Is the FDA Biased Against Ortho Device PMAs? | Orthopedics This Week
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Is the FDA Biased Against Ortho Device PMAs?

Source: Wikimedia Commons and the FDA

A six year old study of FDA approval patterns has evidence that the FDA takes, on average, more than a year longer to review orthopedic or spine devices, more than two years longer to grant approvals and, finally, requires 171% higher rates of patient enrollment than an average of all other specialties—including oncology, cardiovascular and other, more typically morbid specialties.

These differences are not trivial. They represent how much longer orthopedic patients wait for innovative orthopedic and spine therapies. In every case reviewed by this study, the orthopedic implants were available outside the U.S. during the FDA review period.

Furthermore, the extra years tacked on by the FDA represent significant costs to ortho implant manufacturers and have, perhaps, the unintended consequence of pushing the vast majority of ortho innovation toward the 510(k) route and reducing the number of startup technology firms that can afford to bring ortho and spine innovations to patients.

The following table details the differences between orthopedic/spine FDA submissions and those for all specialties (cardiovascular, oncology, diabetes, audiology, pulmonary, ophthalmology, cranial aneurisms).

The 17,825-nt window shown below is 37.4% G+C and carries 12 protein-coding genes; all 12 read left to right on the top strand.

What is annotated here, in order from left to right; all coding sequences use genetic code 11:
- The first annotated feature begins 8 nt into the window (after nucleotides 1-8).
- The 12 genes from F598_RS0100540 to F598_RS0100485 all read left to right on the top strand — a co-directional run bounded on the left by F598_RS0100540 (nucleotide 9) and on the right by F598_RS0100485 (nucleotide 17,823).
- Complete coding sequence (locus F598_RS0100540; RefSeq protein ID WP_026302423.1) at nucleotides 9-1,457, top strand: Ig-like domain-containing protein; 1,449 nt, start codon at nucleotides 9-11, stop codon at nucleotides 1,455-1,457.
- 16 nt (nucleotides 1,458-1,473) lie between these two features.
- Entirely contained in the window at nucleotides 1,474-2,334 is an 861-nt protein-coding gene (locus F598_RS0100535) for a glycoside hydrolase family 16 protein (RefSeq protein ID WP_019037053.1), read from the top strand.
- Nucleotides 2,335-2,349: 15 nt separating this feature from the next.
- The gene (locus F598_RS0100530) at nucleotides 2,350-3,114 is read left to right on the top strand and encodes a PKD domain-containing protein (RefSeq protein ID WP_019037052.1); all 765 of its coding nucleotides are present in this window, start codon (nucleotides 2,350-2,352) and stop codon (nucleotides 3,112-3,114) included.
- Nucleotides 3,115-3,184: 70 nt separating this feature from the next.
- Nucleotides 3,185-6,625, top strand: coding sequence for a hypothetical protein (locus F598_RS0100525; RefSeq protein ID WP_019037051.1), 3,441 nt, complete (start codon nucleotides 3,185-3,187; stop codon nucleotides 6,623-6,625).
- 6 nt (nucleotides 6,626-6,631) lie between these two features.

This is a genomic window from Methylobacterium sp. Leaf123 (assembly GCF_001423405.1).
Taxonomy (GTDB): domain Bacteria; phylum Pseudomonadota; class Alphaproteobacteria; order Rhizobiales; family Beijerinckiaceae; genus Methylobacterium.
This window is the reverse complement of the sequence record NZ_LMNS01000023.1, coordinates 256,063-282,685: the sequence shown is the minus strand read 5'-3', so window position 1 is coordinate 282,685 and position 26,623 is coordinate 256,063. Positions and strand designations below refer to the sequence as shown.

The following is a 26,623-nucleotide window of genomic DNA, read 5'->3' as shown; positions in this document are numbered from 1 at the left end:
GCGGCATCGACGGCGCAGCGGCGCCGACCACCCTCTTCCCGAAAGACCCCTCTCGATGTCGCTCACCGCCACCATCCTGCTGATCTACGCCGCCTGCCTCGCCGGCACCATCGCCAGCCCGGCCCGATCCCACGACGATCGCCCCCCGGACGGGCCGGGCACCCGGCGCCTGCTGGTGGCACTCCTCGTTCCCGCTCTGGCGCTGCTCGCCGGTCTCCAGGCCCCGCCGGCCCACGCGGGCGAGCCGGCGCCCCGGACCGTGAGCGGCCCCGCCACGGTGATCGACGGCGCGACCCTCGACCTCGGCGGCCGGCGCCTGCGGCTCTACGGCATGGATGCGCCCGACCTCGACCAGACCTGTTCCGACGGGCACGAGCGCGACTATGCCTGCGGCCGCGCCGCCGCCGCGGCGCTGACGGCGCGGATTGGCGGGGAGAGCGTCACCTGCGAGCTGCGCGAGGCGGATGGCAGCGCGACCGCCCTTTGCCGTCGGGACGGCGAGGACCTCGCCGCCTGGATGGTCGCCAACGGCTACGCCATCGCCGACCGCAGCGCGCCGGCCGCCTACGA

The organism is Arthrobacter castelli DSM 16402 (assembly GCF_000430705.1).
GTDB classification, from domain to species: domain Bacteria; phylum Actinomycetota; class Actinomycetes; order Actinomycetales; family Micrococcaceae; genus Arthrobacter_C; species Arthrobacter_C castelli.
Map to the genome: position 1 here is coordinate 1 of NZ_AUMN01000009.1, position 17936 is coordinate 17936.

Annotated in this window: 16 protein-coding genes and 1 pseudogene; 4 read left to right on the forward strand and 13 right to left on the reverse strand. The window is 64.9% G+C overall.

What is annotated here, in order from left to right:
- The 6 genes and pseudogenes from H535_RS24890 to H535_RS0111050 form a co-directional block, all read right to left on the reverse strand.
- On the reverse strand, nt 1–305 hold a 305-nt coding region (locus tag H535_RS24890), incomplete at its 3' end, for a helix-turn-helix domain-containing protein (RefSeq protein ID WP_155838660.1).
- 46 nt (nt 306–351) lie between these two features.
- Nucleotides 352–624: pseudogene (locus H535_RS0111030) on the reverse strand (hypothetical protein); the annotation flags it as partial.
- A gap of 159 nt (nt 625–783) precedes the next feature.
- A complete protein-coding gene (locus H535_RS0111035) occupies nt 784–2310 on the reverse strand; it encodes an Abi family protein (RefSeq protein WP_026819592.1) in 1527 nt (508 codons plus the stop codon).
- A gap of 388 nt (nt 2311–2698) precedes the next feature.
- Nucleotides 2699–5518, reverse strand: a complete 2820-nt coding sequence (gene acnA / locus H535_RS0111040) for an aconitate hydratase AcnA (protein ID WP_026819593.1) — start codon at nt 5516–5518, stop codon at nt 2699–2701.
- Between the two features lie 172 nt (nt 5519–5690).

Source: RRY Publications LLC and Joshua P. Rising and Ben Moscovitch

The study, “Characteristics of Pivotal Trials and RDA Review of Innovative Devices”, authors Joshua P. Rising and Ben Moscovitch, both with the Pew Charitable Trust in Washington, DC, was published online in PLOS on February 4, 2015 and is available at this web address:

Purpose, Methodology and Results

The authors decided to collect data regarding the FDA’s time to approval for medical devices in general for the period 2006—2013 in order to better understand how the FDA’s priority review program might shorten approval times. In effect, the authors were hoping to set a baseline data set with which to evaluate the FDA’s initiative (in 2015) to safely speed up pre-market approval (PMA) times.

The authors also drew a contrast between the U.S. approval system (which is based on establishing each devices level of safety and efficacy which, in effect, serves to establish a baseline p-value for physicians using these novel devices) and the European Union (EU) notified body system—which does not seek to establish a statistically significant efficacy assessment.